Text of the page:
Since our ancestors started cooking with fire, hot-smoking food has been a tried and true tradition. Cookbook author and host of PBS television show “Project Smoke” Steven Raichlen has a theory about how the idea first struck.
“What I imagine is that whoever sat down with a wood fire and smoke, probably got stung by mosquitoes and bothered by flies and left,” he said in a phone interview. “So people took to hanging meat on sticks down by the end of the fire where they would get smoke, and that was found to retard spoilage.”
Chemical compounds released during the smoking process kill bacteria, while smoke lends unique flavors and transforms the texture of the food.
What began as a means of preservation developed over time into rich culinary traditions, with a complex set of techniques involving different cooking temperatures, types of smoking equipment and wood (or other plant fuels such as hay or peat). Even varying sizes of wood segments produce different amounts and flavors of smoke.
A Universal Practice
Hot-smoking is practically universal to every culture. Italy has smoked cheeses, Germany has its smoked sausages. And did you know traditional scotch is made from barley that has been smoked over peat?
In America, a delicious range of barbecue styles emerged out of the local geography and history. In the Carolinas, hogs were introduced by Spanish colonists and eventually became a staple in the cuisine. Hickory wood, native to the landscape, was the fuel of choice for smoking the pigs, Raichlen explained. Meanwhile in Texas, where cattle-raising reigned, beef brisket became a common barbecue item—smoked with oak wood.
The traditional “low and slow” style of American barbecue—cooked at the relatively low temperatures of 225 to 275 degrees Fahrenheit for hours on end—renders meat juicy and melt-in-your-mouth tender.
At the newly opened Pig Bleecker restaurant in New York City, chef Matt Abdoo plays with barbecue-style, hot-smoked ingredients to assemble comfort food dishes. In a lasagna dish, for example, pieces of smoked confit duck are hidden among the layers of pasta. The duck sits in the smoker for four hours, becoming succulent and soft, without any of the gaminess duck meat tends to possess.
In another dish, the main stars—steak and mashed potatoes—are accompanied by a smoked beef cheek marmalade: The beef is first smoked, then cooked in port wine, red wine, and veal stock. The liquid is reduced until it becomes thick and then poured over the cheek meat.
And pork chop, often tough and firm, gets a complete makeover after smoking: It becomes improbably soft like pork belly, with a slight bounciness, breaking apart with ease under the knife. First rubbed in salt, pepper, and secret ingredients, then served with a peach-habanero jam, the smoked and grilled pork chop, with its tangy seasoning—coupled with its charred edges—conjures a hot day outdoors by the grill.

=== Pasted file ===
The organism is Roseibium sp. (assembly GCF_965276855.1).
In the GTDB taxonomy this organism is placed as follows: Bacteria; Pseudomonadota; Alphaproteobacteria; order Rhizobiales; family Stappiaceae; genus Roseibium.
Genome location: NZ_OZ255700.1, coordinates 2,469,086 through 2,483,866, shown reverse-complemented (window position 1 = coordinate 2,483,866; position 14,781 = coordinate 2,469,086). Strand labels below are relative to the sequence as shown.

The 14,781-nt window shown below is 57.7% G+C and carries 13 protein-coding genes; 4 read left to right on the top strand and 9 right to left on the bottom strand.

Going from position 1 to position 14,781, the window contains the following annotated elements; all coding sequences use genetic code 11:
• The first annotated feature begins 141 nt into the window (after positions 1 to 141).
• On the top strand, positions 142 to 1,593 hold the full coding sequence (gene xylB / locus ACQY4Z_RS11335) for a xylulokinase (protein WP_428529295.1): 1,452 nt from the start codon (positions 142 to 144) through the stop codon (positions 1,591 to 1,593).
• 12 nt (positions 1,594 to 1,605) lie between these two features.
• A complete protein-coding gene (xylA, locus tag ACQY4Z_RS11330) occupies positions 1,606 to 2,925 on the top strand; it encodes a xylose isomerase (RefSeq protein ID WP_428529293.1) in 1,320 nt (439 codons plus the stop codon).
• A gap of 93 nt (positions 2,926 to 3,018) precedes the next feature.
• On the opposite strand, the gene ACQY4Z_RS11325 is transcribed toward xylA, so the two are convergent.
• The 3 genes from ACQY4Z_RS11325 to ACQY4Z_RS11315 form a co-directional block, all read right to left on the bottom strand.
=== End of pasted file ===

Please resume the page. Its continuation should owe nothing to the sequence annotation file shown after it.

Abdoo, who was previously chef de cuisine at Del Posto, fell in love with smoking foods after he began competing at barbecue competitions. In 2015, he opened Pig Beach in Brooklyn to explore different styles of smoking meat. Now, at Pig Bleecker, he smokes vegetables, cheese, and salt too, to enhance composed dishes with the magic of smoky heat.
Aside from barbecue, in coastal fishing communities, curing and smoking seafood is a long-held tradition. Chef Seadon Shouse at Halifax in Hoboken, New Jersey, showcases some varieties of seafood charcuterie that are common in Nova Scotia, where he is from.
Wild Alaskan salmon (or Atlantic Sapphire salmon, sustainably raised in Denmark) is cured in maple syrup, brown sugar, and salt for two days, dried for a day, and then slowly hot-smoked. The salmon gains a firm, jerky-like texture, tasting of caramelized sweetness and light smoke. Shouse uses cherry wood, as fruit woods produce a softer smoke, he said.
Maine and Massachusetts pollock, meanwhile, are turned into rillettes after a brine in salt and sugar, then dried, sprinkled with black peppercorns, and hot-smoked. The fish, having turned into fibrous bits in the smoker, is shredded and mixed with crème fraîche, lemon zest, and parsley, creating a light, citrusy fish salad.
Sometimes, smoke brings out natural flavors in the seafood. After steaming mussels (Rhode Island, Maine) in white wine, garlic, onion, and thyme, Shouse cold-smokes the bivalves (under 100 degrees F), adding a layer of smoky flavor that heightens their clean sweetness, while removing flavors of ocean brine.
Smoking at Home
For busy cooks, some of Raichlen’s hot-smoking recipes can be prepared in shorter amounts of time.
Raichlen’s recipe for Salmon Candy takes up only 30 minutes of active time, while the recipe for Smoked Shrimp Cocktail With Chipotle-Orange Cocktail Sauce, a fiery Mexican twist on the classic, gives you the option to go “low and slow” with a smoker, or high-heat on a grill.
If you’re an urban dweller with tight space, don’t despair. You can still smoke foods using a stovetop smoker that consists of a drip pan, food rack, and lid. Raichlen provides plenty of tips and pointers for smoking in his cookbook and on his websites, ProjectSmoke.org and BarbecueBible.com